Funny, I seem to run BF1 just fine on my ancient (by modern standards) 2500K @ 4.5GHz when paired with an R9 Fury. Maybe I'm just not that sensitive to momentary dips in framerates. It even runs well on my laptop which has an i5 7300HQ + 1050 Ti, of course I don't run at ultra settings due to the GPU but it is more than playable.


BF1 is hardly a bad experience on a 4C/4T CPU as you suggest. Yes minimum framerates are higher on the 7700K (as expected) but the 7600K overclocked still fares relatively well in this 'massively multithreaded' game.

Anyway, can we please get back on topic now? I think this thread has been derailed enough.
 

krumme

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Oct 9, 2009
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Please tell that to IEC, who presented me with this graph to show his point about Ryzen performance scaling with lower latency RAM:
https://forums.anandtech.com/threads/techspot:core-i7-7700k-4-9g-vs-ryzen-5-1600-4g-with-vega-64-gtx-1080.2518854/page-3


They don't even include vanilla DDR4 3000 in those charts, the slowest RAM is DDR4 3200 CL14. Based on this, you still think regular non LL DDR4-3000 is sufficient for Ryzen?



Still doesn't discount the fact that you're using an ultra budget motherboard as a comparison. If AMD users truly don't care for motherboard features and are happy with a low end motherboard for $60 - $70, then you have a point.



I actually would like to see the relative performance of both platforms running regular DDR4 3000. Based on the charts above, AMD performance would suffer quite a hit using lower speed/higher latency RAM.

Also, if you are going to now include the ~$100 price difference between the platforms to justify a faster GPU, I could counter that an i3 8100 + GTX 1080 (or 1070 Ti) would be better for gaming than either an R5 1600 + GTX 1070, or 8600K + GTX 1060. See where am I'm going with this?
Yes its more sensitive to lower latency ram, but what it get is typically 3000c15 and its perfectly fine for that performance class (a 1600/1600x).
Next to nobody is testing a ryzen with c12 and strict subtiming for gaming. What we saw was more the oposite; 2133, because the new bios wasnt out before june/july that could run all the standard 3000c15/3200c16 ram.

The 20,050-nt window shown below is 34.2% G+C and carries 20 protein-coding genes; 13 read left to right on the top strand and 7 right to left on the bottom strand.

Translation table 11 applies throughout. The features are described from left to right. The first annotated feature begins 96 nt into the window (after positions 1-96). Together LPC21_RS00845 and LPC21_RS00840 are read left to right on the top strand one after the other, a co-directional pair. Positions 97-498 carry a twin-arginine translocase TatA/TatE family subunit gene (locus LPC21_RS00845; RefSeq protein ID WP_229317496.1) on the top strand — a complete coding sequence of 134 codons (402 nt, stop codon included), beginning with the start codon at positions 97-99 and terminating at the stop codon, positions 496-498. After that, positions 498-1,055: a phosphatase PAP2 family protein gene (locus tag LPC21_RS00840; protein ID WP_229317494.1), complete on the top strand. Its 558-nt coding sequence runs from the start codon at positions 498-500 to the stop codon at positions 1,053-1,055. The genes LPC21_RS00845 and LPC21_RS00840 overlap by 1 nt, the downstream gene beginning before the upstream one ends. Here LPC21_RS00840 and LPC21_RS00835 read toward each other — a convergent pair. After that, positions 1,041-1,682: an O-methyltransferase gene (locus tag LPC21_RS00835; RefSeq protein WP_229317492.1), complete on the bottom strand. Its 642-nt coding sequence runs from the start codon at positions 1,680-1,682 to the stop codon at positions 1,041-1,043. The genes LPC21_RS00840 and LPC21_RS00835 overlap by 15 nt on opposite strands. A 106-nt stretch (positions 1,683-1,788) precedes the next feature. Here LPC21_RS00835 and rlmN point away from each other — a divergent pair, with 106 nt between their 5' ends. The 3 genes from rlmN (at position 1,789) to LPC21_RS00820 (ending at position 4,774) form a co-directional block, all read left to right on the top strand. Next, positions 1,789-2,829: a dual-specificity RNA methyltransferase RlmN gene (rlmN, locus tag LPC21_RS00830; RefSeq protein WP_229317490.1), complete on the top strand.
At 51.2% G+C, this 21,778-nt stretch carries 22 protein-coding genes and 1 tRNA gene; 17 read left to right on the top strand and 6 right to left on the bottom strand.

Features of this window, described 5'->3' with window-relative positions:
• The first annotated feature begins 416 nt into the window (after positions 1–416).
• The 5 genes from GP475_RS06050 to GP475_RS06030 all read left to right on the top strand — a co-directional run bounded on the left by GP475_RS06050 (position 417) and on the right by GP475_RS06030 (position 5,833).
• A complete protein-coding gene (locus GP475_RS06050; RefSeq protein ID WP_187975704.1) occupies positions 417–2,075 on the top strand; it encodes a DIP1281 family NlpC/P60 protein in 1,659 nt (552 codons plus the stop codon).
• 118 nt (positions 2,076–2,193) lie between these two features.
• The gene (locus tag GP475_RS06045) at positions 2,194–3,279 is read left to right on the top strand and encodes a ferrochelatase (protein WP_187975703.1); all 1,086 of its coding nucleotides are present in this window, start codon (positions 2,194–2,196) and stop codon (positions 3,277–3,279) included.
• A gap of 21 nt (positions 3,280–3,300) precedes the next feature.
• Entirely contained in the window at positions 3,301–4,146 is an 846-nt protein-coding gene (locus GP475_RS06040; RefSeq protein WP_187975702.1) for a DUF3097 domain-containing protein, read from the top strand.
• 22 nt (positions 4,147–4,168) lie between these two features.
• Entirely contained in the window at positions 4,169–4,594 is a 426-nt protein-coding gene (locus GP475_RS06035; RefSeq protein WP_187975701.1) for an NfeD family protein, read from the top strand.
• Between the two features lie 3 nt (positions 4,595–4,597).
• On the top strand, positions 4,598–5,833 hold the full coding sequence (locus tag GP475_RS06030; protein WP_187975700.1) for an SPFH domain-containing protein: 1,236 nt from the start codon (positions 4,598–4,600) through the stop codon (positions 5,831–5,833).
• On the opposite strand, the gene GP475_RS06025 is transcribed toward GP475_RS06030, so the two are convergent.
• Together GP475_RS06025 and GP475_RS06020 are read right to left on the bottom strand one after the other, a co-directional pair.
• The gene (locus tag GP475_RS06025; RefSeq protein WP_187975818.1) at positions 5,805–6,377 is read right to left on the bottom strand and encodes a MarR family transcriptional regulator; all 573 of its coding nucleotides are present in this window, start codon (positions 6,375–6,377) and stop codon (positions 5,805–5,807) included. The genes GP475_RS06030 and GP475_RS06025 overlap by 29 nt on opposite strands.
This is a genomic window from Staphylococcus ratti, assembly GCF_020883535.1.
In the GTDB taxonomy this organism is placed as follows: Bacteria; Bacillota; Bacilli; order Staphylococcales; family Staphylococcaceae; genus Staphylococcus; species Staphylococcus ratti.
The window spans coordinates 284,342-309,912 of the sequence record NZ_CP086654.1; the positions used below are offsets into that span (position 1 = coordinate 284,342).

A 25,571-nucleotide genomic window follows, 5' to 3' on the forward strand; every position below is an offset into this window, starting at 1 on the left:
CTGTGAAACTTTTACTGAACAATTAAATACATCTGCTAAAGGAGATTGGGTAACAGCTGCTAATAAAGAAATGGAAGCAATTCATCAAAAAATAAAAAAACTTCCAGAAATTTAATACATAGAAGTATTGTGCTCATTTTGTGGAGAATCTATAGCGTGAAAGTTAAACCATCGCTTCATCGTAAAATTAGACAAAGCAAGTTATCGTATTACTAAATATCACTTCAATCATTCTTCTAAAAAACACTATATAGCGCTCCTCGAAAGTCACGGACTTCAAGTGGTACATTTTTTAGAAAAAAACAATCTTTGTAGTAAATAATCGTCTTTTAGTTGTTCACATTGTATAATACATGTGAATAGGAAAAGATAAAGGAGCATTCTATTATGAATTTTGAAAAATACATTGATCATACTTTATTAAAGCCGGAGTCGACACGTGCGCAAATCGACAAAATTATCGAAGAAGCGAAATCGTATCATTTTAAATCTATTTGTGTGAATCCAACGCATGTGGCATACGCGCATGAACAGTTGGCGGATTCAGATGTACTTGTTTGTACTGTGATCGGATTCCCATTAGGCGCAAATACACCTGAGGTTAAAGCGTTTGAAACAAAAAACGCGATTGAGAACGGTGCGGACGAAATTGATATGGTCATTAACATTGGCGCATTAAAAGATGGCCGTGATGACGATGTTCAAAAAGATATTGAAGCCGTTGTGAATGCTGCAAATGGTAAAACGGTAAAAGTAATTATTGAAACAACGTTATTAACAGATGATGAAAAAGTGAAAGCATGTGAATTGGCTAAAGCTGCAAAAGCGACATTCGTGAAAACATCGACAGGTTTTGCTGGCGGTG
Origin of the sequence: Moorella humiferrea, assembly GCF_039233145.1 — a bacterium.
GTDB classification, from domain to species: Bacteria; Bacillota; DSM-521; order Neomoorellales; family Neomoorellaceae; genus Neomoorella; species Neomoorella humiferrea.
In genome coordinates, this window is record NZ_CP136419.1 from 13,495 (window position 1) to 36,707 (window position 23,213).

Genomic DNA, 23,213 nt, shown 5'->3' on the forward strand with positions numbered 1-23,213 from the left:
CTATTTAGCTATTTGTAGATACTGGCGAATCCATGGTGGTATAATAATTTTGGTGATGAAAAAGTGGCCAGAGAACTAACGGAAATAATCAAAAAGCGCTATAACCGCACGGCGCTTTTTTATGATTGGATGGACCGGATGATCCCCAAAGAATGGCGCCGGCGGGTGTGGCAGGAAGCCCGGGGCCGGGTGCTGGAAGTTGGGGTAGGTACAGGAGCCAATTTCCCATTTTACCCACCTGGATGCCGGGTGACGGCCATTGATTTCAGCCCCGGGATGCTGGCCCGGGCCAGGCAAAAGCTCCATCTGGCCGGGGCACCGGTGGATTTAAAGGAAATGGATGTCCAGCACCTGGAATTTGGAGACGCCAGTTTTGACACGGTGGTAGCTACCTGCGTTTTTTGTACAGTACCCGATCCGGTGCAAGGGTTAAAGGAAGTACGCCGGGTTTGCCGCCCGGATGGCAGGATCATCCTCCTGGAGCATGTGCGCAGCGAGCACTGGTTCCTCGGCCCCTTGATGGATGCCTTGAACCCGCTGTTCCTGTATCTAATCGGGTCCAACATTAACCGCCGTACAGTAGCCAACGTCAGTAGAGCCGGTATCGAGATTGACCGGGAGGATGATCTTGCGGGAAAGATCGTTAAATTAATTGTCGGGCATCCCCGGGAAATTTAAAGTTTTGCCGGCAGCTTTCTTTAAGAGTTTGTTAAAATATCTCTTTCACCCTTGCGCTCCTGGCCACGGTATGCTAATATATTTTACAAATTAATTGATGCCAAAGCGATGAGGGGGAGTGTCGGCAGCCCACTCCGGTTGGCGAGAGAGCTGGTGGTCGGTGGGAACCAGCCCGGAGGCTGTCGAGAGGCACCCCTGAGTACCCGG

What gives stutter in gaming (if you are at 2933 and above) and the low fps that really makes your mp experience come to a halt is if the throughput of the cpu cant pull the stuff. Then you are in for problems. The internet is flooded with gamers who dont understand their lower speed i7 or i5 is hammered to 100% in bf1.
 

krumme

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Oct 9, 2009
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Funny, I seem to run BF1 just fine on my ancient (by modern standards) 2500K @ 4.5GHz when paired with an R9 Fury. Maybe I'm just not that sensitive to momentary dips in framerates. It even runs well on my laptop which has an i5 7300HQ + 1050 Ti, of course I don't run at ultra settings due to the GPU but it is more than playable.


BF1 is hardly a bad experience on a 4C/4T CPU as you suggest. Yes minimum framerates are higher but the 7600K overclocked still fares relatively well in this 'massively multithreaded' game.

Anyway, can we please get back on topic now? I think this thread has been derailed enough.
Gaming play a huge part for how processors is priced, especially at the 200 usd class, so we are spot on.

BF1 is a huge game, and the series have in all years showed where it goes for gaming and performance demand.

Here it becomes relevant if you want a system consisting of a 1600 oc on a cheap 350 board with some 3000c15 standard ram or some Intel cpu in the order of 4c(4/8t) cpu.
I take the 1600 anyday.

And your 2500k dips to 30-35 fps in many situation bf1 mp64, and i can tell you how to get there. I have done that on a fast i5 hundred hrs. Yes its personal how dips affects you, like how much you value high quality textures.

But if you go out and buy a processor that need total cpu grunt in the leading performance game, you bring yourself in a risky position. There is absolutely no need to do that when you can get a cheap 1600 and oc it to 3.8 on a cheap 350 board using the stock cooler using the standard 3000c15 ram you would get for the Intel 4c system anyway.

Get the 1600 as minimum or opt for the 8700k. IMO thats the gaming cpu in a non tdp constrained environment we need. If you game 144 only go 1600 if you are really cheap. But never ever go 4c4t.